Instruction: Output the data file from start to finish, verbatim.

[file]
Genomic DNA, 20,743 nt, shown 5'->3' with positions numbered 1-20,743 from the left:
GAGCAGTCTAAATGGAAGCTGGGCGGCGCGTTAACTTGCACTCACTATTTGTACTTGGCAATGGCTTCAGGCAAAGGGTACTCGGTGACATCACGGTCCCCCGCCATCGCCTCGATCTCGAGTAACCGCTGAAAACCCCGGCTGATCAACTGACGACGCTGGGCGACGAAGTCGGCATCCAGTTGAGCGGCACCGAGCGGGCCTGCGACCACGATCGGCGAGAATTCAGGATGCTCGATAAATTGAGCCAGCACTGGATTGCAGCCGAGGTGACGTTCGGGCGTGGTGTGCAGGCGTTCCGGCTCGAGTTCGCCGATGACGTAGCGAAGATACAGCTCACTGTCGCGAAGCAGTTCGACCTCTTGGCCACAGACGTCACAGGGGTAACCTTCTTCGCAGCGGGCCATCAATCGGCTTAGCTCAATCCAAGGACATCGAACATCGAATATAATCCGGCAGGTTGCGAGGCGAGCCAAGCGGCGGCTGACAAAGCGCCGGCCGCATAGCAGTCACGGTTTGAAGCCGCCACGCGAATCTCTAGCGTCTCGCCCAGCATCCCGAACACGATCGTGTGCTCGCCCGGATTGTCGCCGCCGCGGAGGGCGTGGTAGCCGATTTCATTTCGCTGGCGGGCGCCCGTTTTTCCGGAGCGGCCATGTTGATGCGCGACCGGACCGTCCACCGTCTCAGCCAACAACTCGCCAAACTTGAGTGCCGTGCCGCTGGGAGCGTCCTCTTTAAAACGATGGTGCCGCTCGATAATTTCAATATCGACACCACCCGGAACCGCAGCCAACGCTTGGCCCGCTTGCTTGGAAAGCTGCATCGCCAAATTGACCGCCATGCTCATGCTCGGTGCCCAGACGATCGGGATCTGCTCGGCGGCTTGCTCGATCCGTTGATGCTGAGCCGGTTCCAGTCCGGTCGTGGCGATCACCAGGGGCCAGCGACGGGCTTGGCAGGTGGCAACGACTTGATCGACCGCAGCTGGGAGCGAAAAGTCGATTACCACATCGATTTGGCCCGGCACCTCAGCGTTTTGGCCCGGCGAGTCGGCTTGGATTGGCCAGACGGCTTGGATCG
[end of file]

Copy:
Genomic DNA, 20,743 nt, shown 5'->3' with positions numbered 1-20,743 from the left:
GAGCAGTCTAAATGGAAGCTGGGCGGCGCGTTAACTTGCACTCACTATTTGTACTTGGCAATGGCTTCAGGCAAAGGGTACTCGGTGACATCACGGTCCCCCGCCATCGCCTCGATCTCGAGTAACCGCTGAAAACCCCGGCTGATCAACTGACGACGCTGGGCGACGAAGTCGGCATCCAGTTGAGCGGCACCGAGCGGGCCTGCGACCACGATCGGCGAGAATTCAGGATGCTCGATAAATTGAGCCAGCACTGGATTGCAGCCGAGGTGACGTTCGGGCGTGGTGTGCAGGCGTTCCGGCTCGAGTTCGCCGATGACGTAGCGAAGATACAGCTCACTGTCGCGAAGCAGTTCGACCTCTTGGCCACAGACGTCACAGGGGTAACCTTCTTCGCAGCGGGCCATCAATCGGCTTAGCTCAATCCAAGGACATCGAACATCGAATATAATCCGGCAGGTTGCGAGGCGAGCCAAGCGGCGGCTGACAAAGCGCCGGCCGCATAGCAGTCACGGTTTGAAGCCGCCACGCGAATCTCTAGCGTCTCGCCCAGCATCCCGAACACGATCGTGTGCTCGCCCGGATTGTCGCCGCCGCGGAGGGCGTGGTAGCCGATTTCATTTCGCTGGCGGGCGCCCGTTTTTCCGGAGCGGCCATGTTGATGCGCGACCGGACCGTCCACCGTCTCAGCCAACAACTCGCCAAACTTGAGTGCCGTGCCGCTGGGAGCGTCCTCTTTAAAACGATGGTGCCGCTCGATAATTTCAATATCGACACCACCCGGAACCGCAGCCAACGCTTGGCCCGCTTGCTTGGAAAGCTGCATCGCCAAATTGACCGCCATGCTCATGCTCGGTGCCCAGACGATCGGGATCTGCTCGGCGGCTTGCTCGATCCGTTGATGCTGAGCCGGTTCCAGTCCGGTCGTGGCGATCACCAGGGGCCAGCGACGGGCTTGGCAGGTGGCAACGACTTGATCGACCGCAGCTGGGAGCGAAAAGTCGATTACCACATCGATTTGGCCCGGCACCTCAGCGTTTTGGCCCGGCGAGTCGGCTTGGATTGGCCAGACGGCTTGGATCG